Officials ask BP to protect health of workers cleaning up oil spill

By Rob Stein
Washington Post Staff Writer
Friday, May 28, 2010; 5:21 PM

Federal health officials Friday called on BP to protect the health of workers cleaning up the Gulf of Mexico and residents living along the coast and outlined steps the government was taking to respond to any physical and mental health problems that emerge from the disaster.

The announcement came in response to scattered reports of illnesses among cleanup workers and some residents, which has prompted criticism from members of Congress, local activist groups and independent scientists that not enough was being done.

"We're very concerned about the impact of disaster on the public health of people in gulf region," said Health and Human Services Secretary Kathleen Sebelius, adding that she had sent a letter to BP Chairman Lamar McKay urging the company "to take responsibility for the health consequences of the disaster."

The Centers for Disease Control and Prevention is monitoring poison centers and other reporting systems for signs of any emerging medical problems, Sebelius said. The Environmental Protection Agency had tested more than 15,000 air samples from Venice, La., to Pensacola, Fla., and had not yet not yet detected dangerous substances at hazardous levels, she said. More than 500 water and soil samples had also been tested, she said.

Nevertheless, the National Disaster Medical System has been activated to provide any needed additional medical care for the five gulf states, and a federal mobile medical unit was being sent to Louisiana to help assess anyone complaining of illness, Sebelius said.

In the latest incident, seven workers were hospitalized Wednesday after complaining of nausea, dizziness and headaches, prompting the Coast Guard to order all 125 boats working in the Breton Sound area to return to port as a precaution. One worker remained hospitalized Friday, and an investigation was underway to try to determine the cause.

At least one senior official at the Environmental Protection Agency has questioned the official reassurances, noting the dearth of monitoring data that has been released publicly. He likened the response to previous toxic waste disasters and the World Trade Center cleanup, which left workers with long-term respiratory problems despite repeated official claims that workers did not need respirators because the working conditions were safe.

"It's unbelievable what's going on. It's like deja vu all over again," said Hugh Kaufman, a senior policy analyst at the EPA's office of solid waste and emergency response said during an interview Thursday. "There's no way you can be working in that toxic soup with getting exposures."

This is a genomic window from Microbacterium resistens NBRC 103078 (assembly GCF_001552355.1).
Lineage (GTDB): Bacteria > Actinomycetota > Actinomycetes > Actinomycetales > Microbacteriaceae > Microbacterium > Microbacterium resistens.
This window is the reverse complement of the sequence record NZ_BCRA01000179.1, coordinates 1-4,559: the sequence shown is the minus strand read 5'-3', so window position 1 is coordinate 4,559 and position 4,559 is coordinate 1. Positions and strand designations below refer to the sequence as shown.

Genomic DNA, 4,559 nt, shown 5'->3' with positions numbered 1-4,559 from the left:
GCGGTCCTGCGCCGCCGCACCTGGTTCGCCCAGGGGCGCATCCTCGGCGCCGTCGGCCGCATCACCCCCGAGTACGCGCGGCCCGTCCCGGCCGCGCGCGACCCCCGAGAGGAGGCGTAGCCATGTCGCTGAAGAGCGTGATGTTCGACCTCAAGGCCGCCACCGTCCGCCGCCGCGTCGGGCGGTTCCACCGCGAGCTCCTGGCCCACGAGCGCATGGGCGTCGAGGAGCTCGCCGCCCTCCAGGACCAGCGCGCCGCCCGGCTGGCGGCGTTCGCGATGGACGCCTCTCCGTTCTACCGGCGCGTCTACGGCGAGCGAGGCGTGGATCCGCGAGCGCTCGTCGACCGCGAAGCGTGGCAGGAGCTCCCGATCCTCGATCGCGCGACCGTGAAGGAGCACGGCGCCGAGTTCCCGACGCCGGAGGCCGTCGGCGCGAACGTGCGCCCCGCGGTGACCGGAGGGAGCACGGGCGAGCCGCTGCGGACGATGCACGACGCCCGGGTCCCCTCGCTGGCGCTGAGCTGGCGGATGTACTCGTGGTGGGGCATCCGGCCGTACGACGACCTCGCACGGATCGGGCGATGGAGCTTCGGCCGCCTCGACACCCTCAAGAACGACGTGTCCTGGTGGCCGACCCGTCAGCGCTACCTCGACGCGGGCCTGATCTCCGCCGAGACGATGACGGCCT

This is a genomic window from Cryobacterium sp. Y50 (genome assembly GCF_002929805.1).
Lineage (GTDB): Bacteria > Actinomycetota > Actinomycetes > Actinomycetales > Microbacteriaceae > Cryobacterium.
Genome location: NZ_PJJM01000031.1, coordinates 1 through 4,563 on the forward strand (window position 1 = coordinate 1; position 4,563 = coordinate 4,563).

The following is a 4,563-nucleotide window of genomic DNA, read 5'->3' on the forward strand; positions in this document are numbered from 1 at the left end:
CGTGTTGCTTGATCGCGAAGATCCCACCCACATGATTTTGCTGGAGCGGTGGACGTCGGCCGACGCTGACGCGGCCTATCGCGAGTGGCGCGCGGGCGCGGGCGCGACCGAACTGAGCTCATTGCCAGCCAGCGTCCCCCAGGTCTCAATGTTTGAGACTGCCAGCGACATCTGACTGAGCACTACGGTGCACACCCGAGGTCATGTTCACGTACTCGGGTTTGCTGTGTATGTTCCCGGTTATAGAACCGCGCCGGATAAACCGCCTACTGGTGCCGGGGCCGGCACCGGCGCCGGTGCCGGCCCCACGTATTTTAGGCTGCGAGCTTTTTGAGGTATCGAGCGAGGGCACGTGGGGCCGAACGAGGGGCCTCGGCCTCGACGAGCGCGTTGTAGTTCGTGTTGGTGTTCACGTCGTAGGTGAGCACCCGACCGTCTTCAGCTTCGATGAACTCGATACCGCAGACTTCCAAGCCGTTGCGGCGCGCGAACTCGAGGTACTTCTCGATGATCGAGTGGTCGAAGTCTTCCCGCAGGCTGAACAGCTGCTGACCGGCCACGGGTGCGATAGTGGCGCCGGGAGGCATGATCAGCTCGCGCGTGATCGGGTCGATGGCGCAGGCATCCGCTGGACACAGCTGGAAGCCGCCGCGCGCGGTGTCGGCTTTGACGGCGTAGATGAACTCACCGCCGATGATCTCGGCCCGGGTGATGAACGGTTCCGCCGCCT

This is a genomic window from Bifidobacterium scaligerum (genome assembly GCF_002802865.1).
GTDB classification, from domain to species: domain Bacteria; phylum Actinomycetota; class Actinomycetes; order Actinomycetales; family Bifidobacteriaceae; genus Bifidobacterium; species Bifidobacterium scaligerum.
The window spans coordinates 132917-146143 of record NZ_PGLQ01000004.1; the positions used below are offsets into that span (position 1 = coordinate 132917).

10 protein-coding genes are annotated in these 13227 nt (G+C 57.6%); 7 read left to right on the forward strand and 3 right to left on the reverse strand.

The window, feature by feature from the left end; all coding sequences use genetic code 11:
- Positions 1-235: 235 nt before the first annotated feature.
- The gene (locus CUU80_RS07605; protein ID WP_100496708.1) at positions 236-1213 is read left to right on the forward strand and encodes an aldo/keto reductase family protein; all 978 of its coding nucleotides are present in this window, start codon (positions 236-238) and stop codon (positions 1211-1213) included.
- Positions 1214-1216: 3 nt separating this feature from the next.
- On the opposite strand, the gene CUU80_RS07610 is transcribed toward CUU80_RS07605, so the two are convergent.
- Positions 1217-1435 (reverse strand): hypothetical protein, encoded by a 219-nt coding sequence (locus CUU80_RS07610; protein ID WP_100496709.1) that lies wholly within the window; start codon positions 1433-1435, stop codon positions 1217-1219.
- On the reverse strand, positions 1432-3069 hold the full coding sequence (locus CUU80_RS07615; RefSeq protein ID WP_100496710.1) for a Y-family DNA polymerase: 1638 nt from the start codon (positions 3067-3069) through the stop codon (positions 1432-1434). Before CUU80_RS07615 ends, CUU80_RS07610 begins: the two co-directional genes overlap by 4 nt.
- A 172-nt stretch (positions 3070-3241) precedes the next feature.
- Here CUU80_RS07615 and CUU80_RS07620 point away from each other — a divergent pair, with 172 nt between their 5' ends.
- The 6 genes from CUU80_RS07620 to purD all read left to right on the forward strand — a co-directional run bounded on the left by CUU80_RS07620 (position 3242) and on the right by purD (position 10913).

The reports of the illnesses have prompted members of Congress and local fishermen's groups to call on BP to take more steps to protect workers, who are considered at greatest risk. One congressman has federal officials to set up temporary health clinics in the area.

The situation is being complicated by the working and weather conditions, which include long hours in severe heat and humidity. That can cause symptoms similar to those triggered by some of the chemicals workers may be exposed to.

Assessing the health risks is also complicated by several unknowns, including a lack of information about the makeup of chemicals being used to disperse the oil and how those substances might affect the toxicity of the oil, several experts said.

The most worrisome chemicals are volatile organic compounds, such as benzene, which can cause cancer at high levels and long exposures. But those and other substances can cause acute symptoms including severe skin irritation, headaches, dizziness, nausea and burning eyes, as well as breathing problems and neurological complications including memory problems, confusion and disorientation. Most acute symptoms from the chemical exposure disappear after the exposure ends, but long-term complications can occur. Some fishermen involved in cleaning up the Exxon Valdez oil spill in Alaska suffered long-lasting neurological problems.

The National Institute of Environmental Health Sciences designed a safety course in English, Spanish and Vietnamese that all cleanup workers are supposed to complete before they can begin work. They are also supposed to be equipped with protective gear, such as gloves and boots. Nevertheless, anecdotal reports have emerged of workers doing cleanup in street clothes and bare hands, raising questions.

Some critics are calling for all workers to be equipped with respirators, a move officials said they have not taken because most do not appear to be being exposed to dangerous levels of fumes that would make that necessary. Respirators and heavy suits could pose risks in the heat and difficult working conditions, they said.

The National Institute of Occupational Safety and Health is gathering information about clean-up workers to track their health and document any problems that might emerge.

The most worrisome substances in the oil that can become airborne are expected to have dissipated by the time most of the oil reaches shore, reducing the risk from dangerous fumes to residents along the coast. But they will still face risks from getting the thicker oil on their skin. And because so much of the oil is traveling underwater, exactly what form it will take when it emerges remains unknown.

Over the long term, the oil could pose a risk to human health by getting into the food chain. The Food and Drug Administration is working with the National Oceanic and Atmospheric Administration to help determine when fishing can safely resume, Sebelius said.

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